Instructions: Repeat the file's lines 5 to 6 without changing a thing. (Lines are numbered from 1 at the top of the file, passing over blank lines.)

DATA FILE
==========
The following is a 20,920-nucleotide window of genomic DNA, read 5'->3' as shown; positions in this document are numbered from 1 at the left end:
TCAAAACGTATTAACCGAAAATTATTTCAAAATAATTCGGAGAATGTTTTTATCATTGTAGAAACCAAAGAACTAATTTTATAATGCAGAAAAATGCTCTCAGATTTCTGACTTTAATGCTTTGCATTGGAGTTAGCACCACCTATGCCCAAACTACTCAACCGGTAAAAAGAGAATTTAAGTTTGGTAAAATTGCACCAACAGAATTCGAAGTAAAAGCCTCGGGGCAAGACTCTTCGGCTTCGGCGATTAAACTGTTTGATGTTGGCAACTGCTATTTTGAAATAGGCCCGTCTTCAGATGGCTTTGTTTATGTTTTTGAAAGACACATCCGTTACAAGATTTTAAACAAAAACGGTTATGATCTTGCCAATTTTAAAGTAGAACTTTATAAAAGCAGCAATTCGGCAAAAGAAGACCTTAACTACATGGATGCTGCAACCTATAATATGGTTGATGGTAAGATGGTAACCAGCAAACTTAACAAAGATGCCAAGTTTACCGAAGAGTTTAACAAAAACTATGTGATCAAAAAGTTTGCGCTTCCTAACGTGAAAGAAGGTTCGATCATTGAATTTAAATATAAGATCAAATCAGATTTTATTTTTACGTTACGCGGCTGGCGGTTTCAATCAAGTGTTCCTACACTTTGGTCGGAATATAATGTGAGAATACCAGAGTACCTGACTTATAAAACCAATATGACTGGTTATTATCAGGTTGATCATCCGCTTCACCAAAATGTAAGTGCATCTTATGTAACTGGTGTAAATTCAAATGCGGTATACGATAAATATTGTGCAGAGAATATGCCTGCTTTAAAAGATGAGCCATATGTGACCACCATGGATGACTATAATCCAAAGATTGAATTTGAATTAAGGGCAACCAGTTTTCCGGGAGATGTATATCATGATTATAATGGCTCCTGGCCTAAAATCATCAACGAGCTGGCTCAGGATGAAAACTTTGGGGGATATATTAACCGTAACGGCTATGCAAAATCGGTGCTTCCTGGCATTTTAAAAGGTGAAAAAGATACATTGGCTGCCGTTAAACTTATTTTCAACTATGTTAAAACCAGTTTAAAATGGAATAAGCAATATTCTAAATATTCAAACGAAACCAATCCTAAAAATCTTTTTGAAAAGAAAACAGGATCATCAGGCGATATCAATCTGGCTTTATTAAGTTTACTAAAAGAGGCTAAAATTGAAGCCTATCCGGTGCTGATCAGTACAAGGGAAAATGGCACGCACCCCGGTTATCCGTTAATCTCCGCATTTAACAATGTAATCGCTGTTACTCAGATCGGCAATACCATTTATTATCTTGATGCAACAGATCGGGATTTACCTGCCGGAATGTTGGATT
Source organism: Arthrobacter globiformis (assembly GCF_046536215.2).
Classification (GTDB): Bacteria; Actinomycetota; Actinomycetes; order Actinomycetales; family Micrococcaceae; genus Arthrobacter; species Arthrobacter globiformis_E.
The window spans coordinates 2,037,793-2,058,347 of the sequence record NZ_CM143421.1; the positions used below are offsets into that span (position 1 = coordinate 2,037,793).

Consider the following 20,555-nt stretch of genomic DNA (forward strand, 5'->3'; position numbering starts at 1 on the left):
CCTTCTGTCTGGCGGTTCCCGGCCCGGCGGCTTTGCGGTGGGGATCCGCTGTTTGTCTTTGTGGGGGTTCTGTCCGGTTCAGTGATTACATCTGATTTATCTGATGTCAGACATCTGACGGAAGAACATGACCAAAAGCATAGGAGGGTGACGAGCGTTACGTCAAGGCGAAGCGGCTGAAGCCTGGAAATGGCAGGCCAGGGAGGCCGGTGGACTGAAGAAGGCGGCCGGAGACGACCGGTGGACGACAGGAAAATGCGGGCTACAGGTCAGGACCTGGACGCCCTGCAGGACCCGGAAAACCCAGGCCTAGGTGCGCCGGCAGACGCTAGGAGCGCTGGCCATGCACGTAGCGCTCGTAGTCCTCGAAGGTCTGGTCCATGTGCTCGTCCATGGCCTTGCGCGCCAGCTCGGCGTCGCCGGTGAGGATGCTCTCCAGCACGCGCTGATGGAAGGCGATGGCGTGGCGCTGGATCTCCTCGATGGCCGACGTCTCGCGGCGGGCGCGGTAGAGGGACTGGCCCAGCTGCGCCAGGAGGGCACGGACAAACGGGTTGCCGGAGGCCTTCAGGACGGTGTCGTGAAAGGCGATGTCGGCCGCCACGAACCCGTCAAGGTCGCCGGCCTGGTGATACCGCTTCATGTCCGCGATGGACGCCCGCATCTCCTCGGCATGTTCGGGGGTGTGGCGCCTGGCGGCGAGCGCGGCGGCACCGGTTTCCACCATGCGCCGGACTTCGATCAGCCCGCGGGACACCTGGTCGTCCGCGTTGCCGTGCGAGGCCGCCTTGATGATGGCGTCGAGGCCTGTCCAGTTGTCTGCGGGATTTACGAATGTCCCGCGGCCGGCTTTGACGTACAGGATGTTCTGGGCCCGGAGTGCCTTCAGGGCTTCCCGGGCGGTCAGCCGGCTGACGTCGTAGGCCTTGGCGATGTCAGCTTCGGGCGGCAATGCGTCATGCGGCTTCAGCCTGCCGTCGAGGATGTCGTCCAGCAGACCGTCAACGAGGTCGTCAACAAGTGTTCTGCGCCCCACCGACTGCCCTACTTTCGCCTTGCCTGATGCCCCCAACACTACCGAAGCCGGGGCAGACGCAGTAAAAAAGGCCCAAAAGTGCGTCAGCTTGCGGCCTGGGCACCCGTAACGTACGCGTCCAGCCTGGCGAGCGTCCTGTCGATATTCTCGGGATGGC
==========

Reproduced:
The window spans coordinates 2,037,793-2,058,347 of the sequence record NZ_CM143421.1; the positions used below are offsets into that span (position 1 = coordinate 2,037,793).

Consider the following 20,555-nt stretch of genomic DNA (forward strand, 5'->3'; position numbering starts at 1 on the left):